Maybe over 10 years ago, I remember a Twitter thread with @cdixon. He was defending startups against critique, citing that journalists and other startup ecosystem players shouldn’t publicly criticize startups because startups are really hard, most of them fail, and it’s the market that delivers the harshest critique. When this thread originally unfolded, I recall disagreeing with Chris, but a decade later, after pouring my heart into some failed startup experiences, it turns out Chris was right.
But, he was talking about private early-stage startups being hammered on social media.
When companies list on public stock exchanges, have thousands of employees, and hefty annual revenues, they are of course no longer early-stage startups. They are also subject to the whims of public market investors, ranging from institutional pools of capital, talking heads on TV and Twitter, sophisticated crossover funds, to celebrity hedge fund magnates. Unlike private investors who have their funds locked up for almost a decade and can only cheer from the sidelines through thick and thin, public companies can attract activist investors one day and lose long-term investors one random morning, sending their stock prices into oscillation or free fall.
I have only been an investor through a bull market. I wrote my first check in 2013. I lived through the GFC in 2008, of course, and felt the pain of that in the job market just finishing graduate School. I moved to SF for the first time right as the dot com bubble burst, but I wasn’t in tech or investing, but I do remember getting most of my furniture and a desk from a dying startup in the Mission, where I lived.
The crash from Nov ’21 to Jan ’22 (and maybe more?) is the first crash I’ve experienced as an investor. Yes, it is a crash, for those who may not want to hear such language. The percentage share of value destroyed, primarily in “tech,” rivals that of the dot com crash over two decades ago. While I’m not an experienced market prognosticator, the current crash we are living through feels like more of a massive re-rating of pricing and valuations, given that these companies do actually have network scale business models and wide user adoption and engagement, across consumer and enterprise. Like many private investors, I spent a good part of the last week just talking with friends, learning from them, and listening. Here’s what stuck out to me:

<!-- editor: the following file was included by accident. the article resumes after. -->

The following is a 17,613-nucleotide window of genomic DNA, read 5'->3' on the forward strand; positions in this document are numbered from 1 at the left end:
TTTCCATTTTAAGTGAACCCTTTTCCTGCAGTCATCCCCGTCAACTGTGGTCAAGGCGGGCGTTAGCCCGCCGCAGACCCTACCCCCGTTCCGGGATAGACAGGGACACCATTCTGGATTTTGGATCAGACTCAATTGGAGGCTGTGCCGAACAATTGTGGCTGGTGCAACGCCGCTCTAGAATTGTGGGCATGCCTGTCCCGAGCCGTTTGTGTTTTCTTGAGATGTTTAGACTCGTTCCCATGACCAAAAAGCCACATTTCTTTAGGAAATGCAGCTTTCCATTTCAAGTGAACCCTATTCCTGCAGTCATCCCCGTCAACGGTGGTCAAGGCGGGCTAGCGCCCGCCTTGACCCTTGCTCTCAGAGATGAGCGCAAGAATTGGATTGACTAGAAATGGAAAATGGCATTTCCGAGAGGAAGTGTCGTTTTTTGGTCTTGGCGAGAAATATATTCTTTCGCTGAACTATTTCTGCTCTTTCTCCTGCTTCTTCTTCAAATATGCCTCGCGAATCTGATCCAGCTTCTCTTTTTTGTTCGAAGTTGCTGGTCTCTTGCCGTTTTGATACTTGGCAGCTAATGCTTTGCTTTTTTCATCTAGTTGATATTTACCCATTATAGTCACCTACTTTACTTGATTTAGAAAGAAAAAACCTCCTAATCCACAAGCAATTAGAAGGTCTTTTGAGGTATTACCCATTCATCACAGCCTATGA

Public market investors pulled money out for a variety of reasons. End of the year drawdown. Fear of inflation. Anticipation of interest rate increases. The beginning of the end of the “Covid Trade.” Stocks that once seem to define a new world changed by a virus — Zoom and Peloton — came crashing back to earth. There are other victims, too many to list here. Just look at Robinhood, or Toast, or any other high flying tech company, save for Facebook, Microsoft, Google, and Apple.
For me, when the dust settles, and the market comes back — and it will come back, no doubt — here’s my the big takeaway in my mind: Companies big and small will be examined through the lens of growth narratives driven by product diversity. It’s no longer good enough to just handle online storage, or to just facilitate online meetings, or to just empower consumers to freely trade securities. Public investors and quantum computers who can vote with their feet every millisecond are likely going to reallocate their money into companies that demonstrate the vision and execution to not only acquire assets like Instagram and WhatsApp, but also key infrastructure like Parse and Onavo; or assets like Slack and Tableau; or assets like Minecraft, LinkedIn, and Activision. The public markets will likely reward those companies who can diversify their product lines into messaging, analytics, gaming, and more — those special companies and business leaders who continue to bundle value into their platforms.
Lo and behold, I am not a public investor. Well, I did buy a bunch of tech names on my list this past week, but those are for long-term holds and a feeble attempt to correct misses I suffered in the private markets. So I have to digest this take-away and see what it means for me as a very early-stage private investor. When I invest, it’s often just a few people, tinkering. There’s no way to know what will happen. Those kids have to get the product right. Their timing needs to be right. They have to stay together and fight just to have a chance. For the nine years I’ve been investing, the money has been easy. Follow-on investors have bought the growth story, have given entrepreneurs the benefit of the doubt. I still think they will, but the best Series A/B and growth investors will look for more than just top-line momentum. They will be affected by this crash, too. They will likely have some version of the same conclusion I’ve arrived at. A point-solution is great and can work. You can go public on it. But to suffer the slings and arrows and be durable, the markets — the ultimate critic — will ask for more.